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Landscape in Language: Transdisciplinary Perspectives

Mark, D.M., Turk, A.G. (ED), Burenhult, N. and Stea, D. (2011) Landscape in Language: Transdisciplinary Perspectives. John Benjamins Publishing Company, Amsterdam, The Netherlands.

Link to Published Version: http://dx.doi.org/10.1075/clu.4
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Abstract

Landscape is fundamental to human experience. Yet until recently, the study of landscape has been fragmented among the disciplines. This volume focuses on how landscape is represented in language and thought, and what this reveals about the relationships of people to place and to land. Scientists of various disciplines such as anthropologists, geographers, information scientists, linguists, and philosophers address several questions, including: Are there cross-cultural and cross-linguistic variations in the delimitation, classification, and naming of geographic features? Can alternative world-views and conceptualizations of landscape be used to produce culturally-appropriate Geographic Information Systems (GIS)? Topics included: ontology of landscape; landscape terms and concepts; toponyms; spiritual aspects of land and landscape terms; research methods; ethical dimensions of the research; and its potential value to indigenous communities involved in this type of research.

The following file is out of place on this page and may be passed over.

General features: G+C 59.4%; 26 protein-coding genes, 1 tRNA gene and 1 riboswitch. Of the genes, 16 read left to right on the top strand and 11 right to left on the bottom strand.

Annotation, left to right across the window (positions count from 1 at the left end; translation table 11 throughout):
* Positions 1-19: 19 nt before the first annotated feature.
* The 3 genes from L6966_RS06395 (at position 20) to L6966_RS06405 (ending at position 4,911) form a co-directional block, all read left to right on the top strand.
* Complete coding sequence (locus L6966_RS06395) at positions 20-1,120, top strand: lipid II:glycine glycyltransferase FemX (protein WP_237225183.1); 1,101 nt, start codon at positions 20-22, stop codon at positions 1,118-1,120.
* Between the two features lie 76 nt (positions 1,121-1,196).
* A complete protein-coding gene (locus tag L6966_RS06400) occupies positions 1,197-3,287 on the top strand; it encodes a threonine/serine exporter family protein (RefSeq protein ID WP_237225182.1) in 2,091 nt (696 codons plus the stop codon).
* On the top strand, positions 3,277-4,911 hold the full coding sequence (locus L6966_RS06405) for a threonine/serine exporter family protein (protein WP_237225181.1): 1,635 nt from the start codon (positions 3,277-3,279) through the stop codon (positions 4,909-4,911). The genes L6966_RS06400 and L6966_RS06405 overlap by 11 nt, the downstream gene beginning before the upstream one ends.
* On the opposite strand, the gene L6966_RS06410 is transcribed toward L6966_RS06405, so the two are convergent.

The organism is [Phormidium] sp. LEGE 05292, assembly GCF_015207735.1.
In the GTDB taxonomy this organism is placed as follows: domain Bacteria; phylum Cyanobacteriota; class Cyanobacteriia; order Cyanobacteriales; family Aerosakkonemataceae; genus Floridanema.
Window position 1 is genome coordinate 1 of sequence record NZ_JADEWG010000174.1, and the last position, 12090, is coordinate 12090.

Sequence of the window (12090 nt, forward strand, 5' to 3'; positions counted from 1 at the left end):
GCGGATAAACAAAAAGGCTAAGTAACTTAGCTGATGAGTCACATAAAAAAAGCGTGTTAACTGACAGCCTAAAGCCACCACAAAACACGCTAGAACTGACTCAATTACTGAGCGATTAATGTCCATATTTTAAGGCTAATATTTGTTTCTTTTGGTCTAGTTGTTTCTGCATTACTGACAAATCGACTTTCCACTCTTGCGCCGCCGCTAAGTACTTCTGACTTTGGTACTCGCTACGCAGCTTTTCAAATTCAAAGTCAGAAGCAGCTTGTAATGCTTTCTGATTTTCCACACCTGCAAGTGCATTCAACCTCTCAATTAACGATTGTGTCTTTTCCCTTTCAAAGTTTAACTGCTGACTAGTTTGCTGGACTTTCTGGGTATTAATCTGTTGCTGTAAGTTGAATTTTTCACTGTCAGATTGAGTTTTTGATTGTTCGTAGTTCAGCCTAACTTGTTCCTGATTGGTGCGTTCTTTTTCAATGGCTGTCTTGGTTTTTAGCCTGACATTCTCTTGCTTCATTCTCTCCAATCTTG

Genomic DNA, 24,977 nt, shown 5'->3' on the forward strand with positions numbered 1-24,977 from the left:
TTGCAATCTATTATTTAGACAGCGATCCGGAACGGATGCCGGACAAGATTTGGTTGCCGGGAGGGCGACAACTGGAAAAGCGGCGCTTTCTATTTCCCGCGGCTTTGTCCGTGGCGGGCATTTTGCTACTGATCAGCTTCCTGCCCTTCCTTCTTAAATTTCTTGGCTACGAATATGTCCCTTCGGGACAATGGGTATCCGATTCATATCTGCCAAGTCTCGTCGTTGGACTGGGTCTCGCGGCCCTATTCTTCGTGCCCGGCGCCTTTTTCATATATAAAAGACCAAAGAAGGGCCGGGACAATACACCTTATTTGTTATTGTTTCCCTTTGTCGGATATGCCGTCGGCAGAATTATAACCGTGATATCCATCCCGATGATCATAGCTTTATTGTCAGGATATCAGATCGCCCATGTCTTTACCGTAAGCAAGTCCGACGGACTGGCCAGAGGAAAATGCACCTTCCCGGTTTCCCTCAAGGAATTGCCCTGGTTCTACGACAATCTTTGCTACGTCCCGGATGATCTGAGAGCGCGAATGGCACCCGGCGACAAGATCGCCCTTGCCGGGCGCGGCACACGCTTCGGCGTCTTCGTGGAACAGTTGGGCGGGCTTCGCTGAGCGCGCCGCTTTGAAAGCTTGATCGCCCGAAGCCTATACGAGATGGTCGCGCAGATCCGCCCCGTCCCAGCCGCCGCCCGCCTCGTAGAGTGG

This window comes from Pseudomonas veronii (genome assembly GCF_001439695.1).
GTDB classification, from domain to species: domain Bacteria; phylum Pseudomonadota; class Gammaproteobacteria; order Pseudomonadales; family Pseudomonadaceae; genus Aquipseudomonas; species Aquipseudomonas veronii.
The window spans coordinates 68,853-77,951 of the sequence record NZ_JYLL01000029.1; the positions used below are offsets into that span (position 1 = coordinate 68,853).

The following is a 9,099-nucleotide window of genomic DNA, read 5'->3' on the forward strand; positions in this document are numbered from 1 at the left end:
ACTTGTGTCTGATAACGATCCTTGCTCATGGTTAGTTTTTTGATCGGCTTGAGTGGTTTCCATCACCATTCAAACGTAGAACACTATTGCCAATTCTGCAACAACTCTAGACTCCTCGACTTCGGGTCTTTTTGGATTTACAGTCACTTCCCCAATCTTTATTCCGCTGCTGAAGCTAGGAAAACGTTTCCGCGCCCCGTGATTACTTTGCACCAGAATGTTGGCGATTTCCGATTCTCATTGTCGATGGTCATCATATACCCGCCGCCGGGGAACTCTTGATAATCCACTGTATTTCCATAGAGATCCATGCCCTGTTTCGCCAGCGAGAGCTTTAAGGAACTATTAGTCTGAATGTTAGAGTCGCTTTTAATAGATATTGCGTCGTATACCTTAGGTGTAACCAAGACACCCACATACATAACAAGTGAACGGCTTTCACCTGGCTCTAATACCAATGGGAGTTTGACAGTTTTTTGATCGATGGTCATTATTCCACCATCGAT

Publication Type: Book
Murdoch Affiliation: School of Information Technology
Publisher: John Benjamins Publishing Company
Copyright: 2011 John Benjamins B.V.
URI: http://researchrepository.murdoch.edu.au/id/eprint/22223
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